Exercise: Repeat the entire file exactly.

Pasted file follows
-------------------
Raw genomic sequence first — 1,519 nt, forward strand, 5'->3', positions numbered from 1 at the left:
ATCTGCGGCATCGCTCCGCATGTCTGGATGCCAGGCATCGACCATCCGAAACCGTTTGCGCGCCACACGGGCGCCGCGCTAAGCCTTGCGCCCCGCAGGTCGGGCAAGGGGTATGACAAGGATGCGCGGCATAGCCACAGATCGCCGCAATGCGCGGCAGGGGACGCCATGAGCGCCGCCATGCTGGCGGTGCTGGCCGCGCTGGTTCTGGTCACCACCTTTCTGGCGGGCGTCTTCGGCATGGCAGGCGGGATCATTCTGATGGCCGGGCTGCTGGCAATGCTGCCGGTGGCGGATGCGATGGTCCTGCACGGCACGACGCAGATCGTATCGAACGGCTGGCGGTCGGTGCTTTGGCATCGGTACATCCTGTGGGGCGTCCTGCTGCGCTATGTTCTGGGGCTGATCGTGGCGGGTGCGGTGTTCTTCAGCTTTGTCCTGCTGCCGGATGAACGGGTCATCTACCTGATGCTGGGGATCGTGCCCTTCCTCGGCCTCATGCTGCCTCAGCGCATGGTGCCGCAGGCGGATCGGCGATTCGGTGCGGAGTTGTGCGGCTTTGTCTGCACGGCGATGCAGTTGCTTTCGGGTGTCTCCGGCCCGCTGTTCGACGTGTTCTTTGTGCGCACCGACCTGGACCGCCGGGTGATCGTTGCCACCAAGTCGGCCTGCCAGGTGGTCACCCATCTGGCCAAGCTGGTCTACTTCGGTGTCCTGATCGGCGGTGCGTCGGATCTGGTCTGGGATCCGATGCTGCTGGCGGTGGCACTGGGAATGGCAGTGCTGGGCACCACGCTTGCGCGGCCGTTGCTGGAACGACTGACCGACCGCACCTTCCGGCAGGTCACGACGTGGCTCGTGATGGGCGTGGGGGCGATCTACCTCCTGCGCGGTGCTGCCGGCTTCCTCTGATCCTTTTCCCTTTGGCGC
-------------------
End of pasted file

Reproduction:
Raw genomic sequence first — 1,519 nt, forward strand, 5'->3', positions numbered from 1 at the left:
ATCTGCGGCATCGCTCCGCATGTCTGGATGCCAGGCATCGACCATCCGAAACCGTTTGCGCGCCACACGGGCGCCGCGCTAAGCCTTGCGCCCCGCAGGTCGGGCAAGGGGTATGACAAGGATGCGCGGCATAGCCACAGATCGCCGCAATGCGCGGCAGGGGACGCCATGAGCGCCGCCATGCTGGCGGTGCTGGCCGCGCTGGTTCTGGTCACCACCTTTCTGGCGGGCGTCTTCGGCATGGCAGGCGGGATCATTCTGATGGCCGGGCTGCTGGCAATGCTGCCGGTGGCGGATGCGATGGTCCTGCACGGCACGACGCAGATCGTATCGAACGGCTGGCGGTCGGTGCTTTGGCATCGGTACATCCTGTGGGGCGTCCTGCTGCGCTATGTTCTGGGGCTGATCGTGGCGGGTGCGGTGTTCTTCAGCTTTGTCCTGCTGCCGGATGAACGGGTCATCTACCTGATGCTGGGGATCGTGCCCTTCCTCGGCCTCATGCTGCCTCAGCGCATGGTGCCGCAGGCGGATCGGCGATTCGGTGCGGAGTTGTGCGGCTTTGTCTGCACGGCGATGCAGTTGCTTTCGGGTGTCTCCGGCCCGCTGTTCGACGTGTTCTTTGTGCGCACCGACCTGGACCGCCGGGTGATCGTTGCCACCAAGTCGGCCTGCCAGGTGGTCACCCATCTGGCCAAGCTGGTCTACTTCGGTGTCCTGATCGGCGGTGCGTCGGATCTGGTCTGGGATCCGATGCTGCTGGCGGTGGCACTGGGAATGGCAGTGCTGGGCACCACGCTTGCGCGGCCGTTGCTGGAACGACTGACCGACCGCACCTTCCGGCAGGTCACGACGTGGCTCGTGATGGGCGTGGGGGCGATCTACCTCCTGCGCGGTGCTGCCGGCTTCCTCTGATCCTTTTCCCTTTGGCGC